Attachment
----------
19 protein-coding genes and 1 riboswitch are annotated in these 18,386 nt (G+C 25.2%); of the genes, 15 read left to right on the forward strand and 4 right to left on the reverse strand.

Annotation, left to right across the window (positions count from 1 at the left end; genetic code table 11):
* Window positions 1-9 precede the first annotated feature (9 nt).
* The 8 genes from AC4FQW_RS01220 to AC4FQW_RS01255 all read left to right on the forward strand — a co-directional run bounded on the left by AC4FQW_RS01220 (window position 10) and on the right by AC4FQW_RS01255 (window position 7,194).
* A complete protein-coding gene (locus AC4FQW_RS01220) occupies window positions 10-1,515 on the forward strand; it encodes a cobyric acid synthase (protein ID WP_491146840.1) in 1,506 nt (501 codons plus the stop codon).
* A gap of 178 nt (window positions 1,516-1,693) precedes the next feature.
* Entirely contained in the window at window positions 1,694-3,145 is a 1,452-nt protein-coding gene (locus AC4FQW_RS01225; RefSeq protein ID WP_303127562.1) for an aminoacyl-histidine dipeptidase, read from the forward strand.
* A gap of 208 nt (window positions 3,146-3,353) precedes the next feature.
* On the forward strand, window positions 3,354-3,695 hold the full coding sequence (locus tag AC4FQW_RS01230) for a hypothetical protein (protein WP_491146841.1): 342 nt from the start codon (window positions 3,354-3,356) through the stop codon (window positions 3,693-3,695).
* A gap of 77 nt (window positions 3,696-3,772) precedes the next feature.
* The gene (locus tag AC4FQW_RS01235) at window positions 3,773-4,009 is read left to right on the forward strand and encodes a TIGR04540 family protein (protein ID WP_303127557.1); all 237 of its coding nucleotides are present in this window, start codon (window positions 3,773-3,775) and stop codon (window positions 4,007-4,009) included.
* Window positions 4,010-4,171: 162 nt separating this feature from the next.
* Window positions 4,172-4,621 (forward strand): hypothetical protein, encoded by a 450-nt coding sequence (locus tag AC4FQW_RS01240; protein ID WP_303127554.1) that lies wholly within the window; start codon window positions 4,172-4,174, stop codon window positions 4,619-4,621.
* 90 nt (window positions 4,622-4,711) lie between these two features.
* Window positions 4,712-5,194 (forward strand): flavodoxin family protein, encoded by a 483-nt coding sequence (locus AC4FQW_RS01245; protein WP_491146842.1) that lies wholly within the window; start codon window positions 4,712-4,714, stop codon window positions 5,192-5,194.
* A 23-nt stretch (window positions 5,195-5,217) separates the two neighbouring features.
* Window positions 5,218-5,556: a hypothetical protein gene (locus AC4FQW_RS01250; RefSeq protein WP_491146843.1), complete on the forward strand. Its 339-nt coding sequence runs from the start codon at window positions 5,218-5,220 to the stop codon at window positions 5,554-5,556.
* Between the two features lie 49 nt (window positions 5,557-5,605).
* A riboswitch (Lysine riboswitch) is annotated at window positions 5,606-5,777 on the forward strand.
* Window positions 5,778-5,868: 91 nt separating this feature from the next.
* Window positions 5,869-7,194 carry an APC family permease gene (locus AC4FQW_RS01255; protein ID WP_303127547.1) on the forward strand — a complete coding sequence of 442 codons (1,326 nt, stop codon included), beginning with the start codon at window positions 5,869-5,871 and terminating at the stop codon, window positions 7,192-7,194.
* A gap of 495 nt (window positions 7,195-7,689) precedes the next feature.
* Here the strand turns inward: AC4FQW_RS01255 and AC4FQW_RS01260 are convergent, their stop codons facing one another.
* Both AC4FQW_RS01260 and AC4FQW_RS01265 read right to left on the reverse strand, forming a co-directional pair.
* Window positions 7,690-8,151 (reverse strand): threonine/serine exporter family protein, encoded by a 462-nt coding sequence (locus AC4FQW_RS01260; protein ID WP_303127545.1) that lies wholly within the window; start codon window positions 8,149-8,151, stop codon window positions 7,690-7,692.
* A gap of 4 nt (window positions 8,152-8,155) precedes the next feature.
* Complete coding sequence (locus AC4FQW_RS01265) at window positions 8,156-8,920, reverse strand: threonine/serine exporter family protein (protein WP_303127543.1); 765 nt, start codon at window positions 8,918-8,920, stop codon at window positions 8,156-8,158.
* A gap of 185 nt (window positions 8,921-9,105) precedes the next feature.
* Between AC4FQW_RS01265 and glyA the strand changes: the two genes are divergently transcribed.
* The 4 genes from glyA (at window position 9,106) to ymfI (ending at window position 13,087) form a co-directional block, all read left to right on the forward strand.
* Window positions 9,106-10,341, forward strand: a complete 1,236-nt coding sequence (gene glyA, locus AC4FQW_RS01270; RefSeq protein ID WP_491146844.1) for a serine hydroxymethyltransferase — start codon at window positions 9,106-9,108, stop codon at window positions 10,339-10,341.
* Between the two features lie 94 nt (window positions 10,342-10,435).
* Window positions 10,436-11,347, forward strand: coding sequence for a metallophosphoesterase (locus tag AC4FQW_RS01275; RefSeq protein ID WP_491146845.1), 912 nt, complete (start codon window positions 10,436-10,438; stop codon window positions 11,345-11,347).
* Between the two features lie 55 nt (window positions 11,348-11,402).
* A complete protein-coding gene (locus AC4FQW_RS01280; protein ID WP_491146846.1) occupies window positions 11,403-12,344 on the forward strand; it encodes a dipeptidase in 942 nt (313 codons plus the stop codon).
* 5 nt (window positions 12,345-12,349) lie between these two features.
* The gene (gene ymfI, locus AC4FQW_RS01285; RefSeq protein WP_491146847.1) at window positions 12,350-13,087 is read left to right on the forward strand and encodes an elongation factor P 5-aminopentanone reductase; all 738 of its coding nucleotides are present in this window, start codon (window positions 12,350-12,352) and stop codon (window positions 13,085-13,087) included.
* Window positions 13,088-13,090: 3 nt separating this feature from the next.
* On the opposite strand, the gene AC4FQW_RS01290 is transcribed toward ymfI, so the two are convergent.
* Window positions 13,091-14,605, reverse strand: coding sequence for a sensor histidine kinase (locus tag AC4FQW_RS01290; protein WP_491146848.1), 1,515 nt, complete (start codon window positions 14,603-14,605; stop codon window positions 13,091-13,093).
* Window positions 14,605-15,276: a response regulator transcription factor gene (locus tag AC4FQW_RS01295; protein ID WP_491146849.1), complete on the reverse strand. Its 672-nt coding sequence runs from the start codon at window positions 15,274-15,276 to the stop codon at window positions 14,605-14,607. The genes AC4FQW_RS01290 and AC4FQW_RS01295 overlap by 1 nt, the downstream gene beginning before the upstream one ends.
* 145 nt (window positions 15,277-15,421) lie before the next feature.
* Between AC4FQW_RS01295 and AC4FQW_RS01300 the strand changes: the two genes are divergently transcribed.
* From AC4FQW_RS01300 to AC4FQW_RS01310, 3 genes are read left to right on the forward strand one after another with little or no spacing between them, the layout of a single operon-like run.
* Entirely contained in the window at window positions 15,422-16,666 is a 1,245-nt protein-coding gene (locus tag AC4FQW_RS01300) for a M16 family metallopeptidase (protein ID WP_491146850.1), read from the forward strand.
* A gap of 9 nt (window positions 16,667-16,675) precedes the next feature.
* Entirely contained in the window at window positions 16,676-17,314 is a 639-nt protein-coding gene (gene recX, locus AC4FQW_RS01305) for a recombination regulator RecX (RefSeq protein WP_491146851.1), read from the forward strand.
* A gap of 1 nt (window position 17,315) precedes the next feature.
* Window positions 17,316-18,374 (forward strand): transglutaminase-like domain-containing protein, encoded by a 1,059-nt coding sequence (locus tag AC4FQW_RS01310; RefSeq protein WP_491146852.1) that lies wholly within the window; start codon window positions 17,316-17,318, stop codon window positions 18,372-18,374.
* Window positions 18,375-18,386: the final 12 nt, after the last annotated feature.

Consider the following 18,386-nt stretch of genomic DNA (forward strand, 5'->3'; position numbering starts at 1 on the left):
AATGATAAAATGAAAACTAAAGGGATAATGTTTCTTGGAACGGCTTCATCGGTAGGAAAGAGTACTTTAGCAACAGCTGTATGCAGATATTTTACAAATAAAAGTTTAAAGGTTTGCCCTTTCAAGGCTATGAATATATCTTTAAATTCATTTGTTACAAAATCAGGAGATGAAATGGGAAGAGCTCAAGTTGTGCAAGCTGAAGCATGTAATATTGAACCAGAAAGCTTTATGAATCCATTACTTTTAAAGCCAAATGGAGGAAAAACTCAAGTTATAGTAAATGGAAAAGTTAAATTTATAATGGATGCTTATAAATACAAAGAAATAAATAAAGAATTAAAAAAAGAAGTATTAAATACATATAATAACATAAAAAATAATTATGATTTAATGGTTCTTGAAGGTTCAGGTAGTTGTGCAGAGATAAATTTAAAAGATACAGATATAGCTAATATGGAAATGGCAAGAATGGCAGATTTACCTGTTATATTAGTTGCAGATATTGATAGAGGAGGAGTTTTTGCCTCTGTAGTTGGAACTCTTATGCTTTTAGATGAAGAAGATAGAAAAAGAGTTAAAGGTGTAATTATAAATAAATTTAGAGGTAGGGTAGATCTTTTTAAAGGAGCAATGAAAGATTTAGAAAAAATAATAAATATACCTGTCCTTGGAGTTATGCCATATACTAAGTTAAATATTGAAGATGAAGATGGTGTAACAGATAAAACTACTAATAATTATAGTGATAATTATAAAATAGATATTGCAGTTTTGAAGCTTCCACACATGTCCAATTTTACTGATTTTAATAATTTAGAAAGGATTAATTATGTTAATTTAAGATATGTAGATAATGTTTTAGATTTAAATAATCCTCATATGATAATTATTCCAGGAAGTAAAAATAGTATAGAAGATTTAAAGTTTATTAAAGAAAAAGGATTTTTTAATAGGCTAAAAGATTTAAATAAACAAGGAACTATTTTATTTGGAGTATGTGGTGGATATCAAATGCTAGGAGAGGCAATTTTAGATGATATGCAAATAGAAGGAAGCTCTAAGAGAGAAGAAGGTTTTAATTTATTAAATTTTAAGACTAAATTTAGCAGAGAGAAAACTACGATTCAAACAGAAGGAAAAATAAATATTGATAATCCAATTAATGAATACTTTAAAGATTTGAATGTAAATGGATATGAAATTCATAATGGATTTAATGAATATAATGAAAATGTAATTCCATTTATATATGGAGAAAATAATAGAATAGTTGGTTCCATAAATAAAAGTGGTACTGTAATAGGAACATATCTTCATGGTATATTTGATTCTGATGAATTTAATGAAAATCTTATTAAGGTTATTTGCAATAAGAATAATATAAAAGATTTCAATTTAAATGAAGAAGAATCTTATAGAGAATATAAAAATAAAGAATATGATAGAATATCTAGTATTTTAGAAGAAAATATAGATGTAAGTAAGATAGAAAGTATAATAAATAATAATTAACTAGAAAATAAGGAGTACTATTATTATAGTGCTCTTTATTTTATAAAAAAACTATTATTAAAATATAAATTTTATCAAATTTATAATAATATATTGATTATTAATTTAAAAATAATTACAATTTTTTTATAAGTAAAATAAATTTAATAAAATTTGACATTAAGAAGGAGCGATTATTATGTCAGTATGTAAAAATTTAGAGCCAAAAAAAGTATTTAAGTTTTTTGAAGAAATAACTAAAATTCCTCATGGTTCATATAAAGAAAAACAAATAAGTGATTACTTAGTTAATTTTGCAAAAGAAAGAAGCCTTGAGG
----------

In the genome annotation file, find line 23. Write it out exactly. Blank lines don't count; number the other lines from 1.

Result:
* Here the strand turns inward: AC4FQW_RS01255 and AC4FQW_RS01260 are convergent, their stop codons facing one another.